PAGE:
Singapore’s main financial trading venue has reported that it has established a new liaison office in India’s financial capital. The Singapore Exchange (SGX) extends its relationship with the BRICS nation in financial markets, which commenced over fourteen years ago. The current move highlights Singapore’s commitment to act as Asia’s global epicentre for banking and financial services.
Singapore Exchange’s liaison office will be headed up by Neena Prasad. The new office that is located in central Mumbai will pay a key role in bridging indian and Singapore financial markets. It will give local Indian firm’s the opportunity to explore capital raising opportunities at the multi-asset exchange.
Singapore has been receptive to Indian markets since the new millennium, in 2000 the exchange cooperated with the National Stock Exchange (NSE) to develop India’s financial derivatives sector with the deployment of futures products on stock indices and single stocks. The SGX increased its foothold in India when it acquired a 5% minority stake in India’s oldest financial bourse, the Bombay Stock Exchange.
Magnus Böcker, CEO of SGX, commented in a statement: “The opening of our India Office re-affirms SGX’s long-standing commitment to India. We will continue to strengthen our partnership with NSE as we grow the Nifty franchise internationally. As a stakeholder in BSE, we will support the exchange by bringing efficiency with new initiatives and IPOs.
At the same time, our India Office will enable us to better support Indian enterprises seeking to raise capital as India is one of the world’s fastest growing economies with significant funding needs to support its growth and development. We look forward to working with partners in India to assist companies in reaching out to the international investment community.”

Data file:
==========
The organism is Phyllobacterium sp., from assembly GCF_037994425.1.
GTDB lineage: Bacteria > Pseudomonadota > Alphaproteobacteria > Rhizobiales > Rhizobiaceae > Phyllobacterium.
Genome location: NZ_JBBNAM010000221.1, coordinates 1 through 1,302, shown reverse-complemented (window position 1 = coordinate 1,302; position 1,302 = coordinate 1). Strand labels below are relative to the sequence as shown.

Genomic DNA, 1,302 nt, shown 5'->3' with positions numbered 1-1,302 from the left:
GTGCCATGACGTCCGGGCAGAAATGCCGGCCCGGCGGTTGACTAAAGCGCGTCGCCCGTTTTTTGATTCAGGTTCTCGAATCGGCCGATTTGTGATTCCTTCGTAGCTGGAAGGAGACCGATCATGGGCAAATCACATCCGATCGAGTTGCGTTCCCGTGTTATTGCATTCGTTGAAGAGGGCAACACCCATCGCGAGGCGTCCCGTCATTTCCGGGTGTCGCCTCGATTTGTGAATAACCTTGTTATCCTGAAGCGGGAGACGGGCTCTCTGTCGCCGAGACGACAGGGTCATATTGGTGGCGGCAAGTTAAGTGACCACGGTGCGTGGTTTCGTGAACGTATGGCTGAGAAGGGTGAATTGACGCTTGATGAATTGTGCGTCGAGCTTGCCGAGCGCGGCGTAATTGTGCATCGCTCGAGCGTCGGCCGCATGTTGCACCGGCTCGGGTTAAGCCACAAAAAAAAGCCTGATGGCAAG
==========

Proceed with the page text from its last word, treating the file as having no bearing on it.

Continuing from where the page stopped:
SGX’s office in India will provide information and act as a communication channel to support capital raising by Indian companies in Singapore. Such capital raising can be achieved via listing of stocks, bonds, Real Estate Investment Trusts, business trusts and/or depository receipts.
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The news between the two countries relationship comes when the MNI Business Survey results show optimism in the indian business environment. The MNI India Business Indicator rose to 70.0 in July from 69.2 in June, led by increased optimism among construction and service sector companies.
China or India for Singapore? or Both?
Singapore recently became the world’s’ third largest centre for currency trading, overtaking Tokyo, according to the 2013 BIS Triennial FX Survey. The rapid growth and progress seen by the country comes on the back of growing importance of two of Asia’s giant economies, India and China. Singapore has battled hard with rivals such as Hong Kong (for the China market) and Dubai (for the Indian market) to keep afloat of other centres. However, with India and China have differing needs, can Singapore meet the requirements of both centres?
Singapore is an established player in the market, its main exchange lists instruments from both markets, eg. FTSE China A50 or CNX Nifty. The exchange constantly expands its international offering, last year the firm entered the FX futures market with currency pairs from emerging markets eg INR and CNY.
Earlier this month, the exchange announced the set-up of a new liquidity hub in Hong Kong to target mainland-China, thus signalling improved ties with regional rival, Hong Hong.
Singapore ticks all the boxes for firm’s looking to set-up a localised offering to target the domestic and wider Asia-market. Furthermore, its sound regulatory framework allows companies from developed markets to experience the same standards.
In a keynote address in March 2013, Singapore’s financial watchdog’s, the Monetary Authority of Singapore, Managing Director, Ravi Menon, pictured, commented about the country’s value proposition as a financial hub, he outlined four major positives the country has; smart regulation, diverse ecosystem, pan-Asian focus; and deep talent pool.